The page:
Concerned citizens are drawing the attention of the members of the Parliament towards serious implications of the Financial Resolution and Deposit Insurance (FRDI) Bill 2017 on the individual depositors and the banking sector at large.

So far, individuals from across India have signed the petition available on the website and sent it to their elected representatives as the Bill, which was introduced in the Lok Sabha on the penultimate day of the last session without any discussion, is under consideration of a Joint Parliamentary Committee. The Committee is mandated to submit its report during the ongoing parliament session. The petition is also endorsed by over 50 civil society organisations.

The concerned citizens, including academic Meera Nangia, activist Medha Patkar among others, drew attention on the following provisions in the proposed Bill:

Establishment of a Resolution Corporation (RC) with sweeping powers to order amalgamation, merger, liquidation and acquisition of any financial institution, if, in RC’s opinion, the concerned institution’s risk to viability is imminent or at critical levels. The ambit of RC would include nationalised and private banks, regional rural banks, co-operative banks, payment banks, insurance companies — including nationalised general insurance companies, and non- banking financial institutions.

The RC will have the final say in any disagreement with any of the regulators of financial institutions (RBI, IRDA, SEBI etc.). Such authoritarian powers to one body, on institutions like public banks and government-owned insurance companies, which were built with the taxpayers’ money over the several decades would be suicidal for our economy.

The RC will replace the Deposit Insurance and Credit Guarantee Corporation (DICGC) as the principal agency to provide deposit insurance. As of today, each depositor in a bank is insured up to a maximum of 1,00,000 by DICGC. This will be withdrawn through the FRDI Bill. The Bill has left the role of fixing deposit insurance to the Resolution Corporation.

Majority of the members of the Board of the RC are appointed by the central government thus making the discretionary power of the Corporation violate the autonomy of other regulators like RBI, IRDA, SEBI.

According to the Section 48(1) (c), the RC can choose to resolve any financial service provider, which is facing critical risk to viability, through ‘Bail-in’. The Bail-in refers to a situation wherein, the depositor’s money, beyond the insured amount, can be converted into equity and the depositors can be made shareholders with/ without their consent. This means that working class depositors will have to sacrifice their hard-earned savings to rescue the politically manipulated banks, which gave loans to the inept borrowers.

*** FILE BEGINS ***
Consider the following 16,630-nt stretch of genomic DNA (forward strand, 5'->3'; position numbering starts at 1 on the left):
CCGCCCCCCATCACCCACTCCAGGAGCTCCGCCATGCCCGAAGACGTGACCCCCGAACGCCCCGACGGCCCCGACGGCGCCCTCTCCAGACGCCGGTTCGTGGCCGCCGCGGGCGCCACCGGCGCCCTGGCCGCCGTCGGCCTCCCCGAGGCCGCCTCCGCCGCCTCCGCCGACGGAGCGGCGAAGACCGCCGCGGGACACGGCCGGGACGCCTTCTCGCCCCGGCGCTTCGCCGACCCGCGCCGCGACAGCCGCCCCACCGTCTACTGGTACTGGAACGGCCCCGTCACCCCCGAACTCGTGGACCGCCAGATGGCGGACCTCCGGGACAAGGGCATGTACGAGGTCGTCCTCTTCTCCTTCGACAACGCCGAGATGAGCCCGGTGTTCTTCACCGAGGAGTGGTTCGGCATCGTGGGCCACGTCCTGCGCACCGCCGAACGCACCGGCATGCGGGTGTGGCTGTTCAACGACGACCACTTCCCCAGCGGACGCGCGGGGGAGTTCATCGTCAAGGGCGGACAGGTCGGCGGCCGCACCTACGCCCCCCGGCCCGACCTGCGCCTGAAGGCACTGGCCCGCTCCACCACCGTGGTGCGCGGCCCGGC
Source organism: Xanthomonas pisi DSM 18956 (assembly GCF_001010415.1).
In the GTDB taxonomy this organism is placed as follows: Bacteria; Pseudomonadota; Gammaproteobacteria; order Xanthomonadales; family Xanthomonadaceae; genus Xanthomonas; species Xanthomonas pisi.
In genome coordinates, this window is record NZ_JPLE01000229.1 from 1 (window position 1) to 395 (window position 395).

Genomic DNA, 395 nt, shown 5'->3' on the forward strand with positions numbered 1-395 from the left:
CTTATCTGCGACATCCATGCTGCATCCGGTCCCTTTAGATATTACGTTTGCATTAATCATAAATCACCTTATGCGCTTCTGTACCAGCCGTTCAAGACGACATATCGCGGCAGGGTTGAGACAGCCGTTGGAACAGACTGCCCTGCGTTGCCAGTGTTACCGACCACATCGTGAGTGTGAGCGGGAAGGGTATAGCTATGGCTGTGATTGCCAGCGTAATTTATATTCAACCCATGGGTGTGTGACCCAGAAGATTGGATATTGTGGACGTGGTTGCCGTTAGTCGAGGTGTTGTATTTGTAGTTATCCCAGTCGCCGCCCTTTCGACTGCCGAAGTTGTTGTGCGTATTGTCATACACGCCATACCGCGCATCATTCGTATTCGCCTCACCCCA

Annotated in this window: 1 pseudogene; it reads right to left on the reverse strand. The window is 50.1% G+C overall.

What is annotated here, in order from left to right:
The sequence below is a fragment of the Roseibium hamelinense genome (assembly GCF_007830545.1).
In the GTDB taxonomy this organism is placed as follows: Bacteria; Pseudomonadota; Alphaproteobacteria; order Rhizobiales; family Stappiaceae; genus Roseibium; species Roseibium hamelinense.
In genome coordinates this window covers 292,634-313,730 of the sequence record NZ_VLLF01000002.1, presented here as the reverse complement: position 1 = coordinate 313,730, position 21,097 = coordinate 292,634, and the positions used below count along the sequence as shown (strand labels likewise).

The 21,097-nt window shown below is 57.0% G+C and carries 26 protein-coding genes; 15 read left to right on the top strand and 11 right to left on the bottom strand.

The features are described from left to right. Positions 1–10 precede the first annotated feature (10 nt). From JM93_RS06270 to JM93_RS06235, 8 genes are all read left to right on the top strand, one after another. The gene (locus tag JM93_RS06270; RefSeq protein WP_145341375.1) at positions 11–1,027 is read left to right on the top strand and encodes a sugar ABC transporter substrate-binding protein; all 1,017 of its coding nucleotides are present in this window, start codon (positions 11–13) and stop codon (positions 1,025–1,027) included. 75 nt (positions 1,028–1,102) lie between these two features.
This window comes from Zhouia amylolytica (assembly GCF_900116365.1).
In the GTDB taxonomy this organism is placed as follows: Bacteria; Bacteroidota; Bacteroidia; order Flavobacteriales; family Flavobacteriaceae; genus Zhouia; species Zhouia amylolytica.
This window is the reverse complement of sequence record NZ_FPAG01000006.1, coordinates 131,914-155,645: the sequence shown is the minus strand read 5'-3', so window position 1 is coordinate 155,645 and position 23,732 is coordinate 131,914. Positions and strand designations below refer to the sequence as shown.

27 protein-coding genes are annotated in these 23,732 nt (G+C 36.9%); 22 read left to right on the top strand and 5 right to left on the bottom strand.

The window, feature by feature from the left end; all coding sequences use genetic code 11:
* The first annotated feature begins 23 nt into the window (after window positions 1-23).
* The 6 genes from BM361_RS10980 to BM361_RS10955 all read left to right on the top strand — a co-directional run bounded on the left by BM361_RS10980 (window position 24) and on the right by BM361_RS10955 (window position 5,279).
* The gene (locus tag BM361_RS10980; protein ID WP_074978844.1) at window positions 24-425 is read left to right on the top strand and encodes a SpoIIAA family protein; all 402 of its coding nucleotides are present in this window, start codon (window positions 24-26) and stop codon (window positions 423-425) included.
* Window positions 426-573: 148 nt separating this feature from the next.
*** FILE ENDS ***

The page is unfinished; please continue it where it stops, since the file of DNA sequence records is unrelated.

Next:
The Bill also suggests ‘mergers’ as one of the tools to resolve financial institutions. Bank mergers have not helped in resolving the crisis of bad loans, but have only increased logistical and administrative chaos. Given that even today a large section of the population is outside banking sector, we need more bank branches not reduce the existing ones.

Section 65(1) states “Notwithstanding anything in any other law for the time being in force, no proceeding for the liquidation of a specified service provider shall be entertained by any court or tribunal other than the Tribunal, in accordance with the provisions of this Act.” Section 133 also prohibits constitutional remedies by preventing courts and Tribunals from entering any proceedings for the liquidation of service providers.

Similarly, the employees terminated due to the resolution of the companies under this Act, cannot avail judicial relief. Proposing such a provision in the Bill will put up restrictions on the judiciary and abridge peoples’ rights, which makes this provision unconstitutional.

The Corporation, according to this Bill, can act with impunity and the only appellate authority — the National Company Law Tribunal (NCLT) —, which can look into certain cases, is highly understaffed with only 11 benches, 16 judicial members and seven technicians.

The concerned citizens warned that the Bill is coming in the wake of the unprecedented crisis of unpaid loans by corporates, which have become Non-Performing Assets (NPAs). The crisis is a culmination of changing lending policies to encourage large-scale lending and failure of the companies (including some which are willful defaulters). They reiterated that the crisis is a policy failure of the government and Reserve Bank as the primary regulators. Through this Bill, the government is asking the common people to pay the prize for the failure of big corporates. This Bill will affect public sector banks, especially smaller banks and co-operative banks that are already in bad shape.

The petition can be signed at

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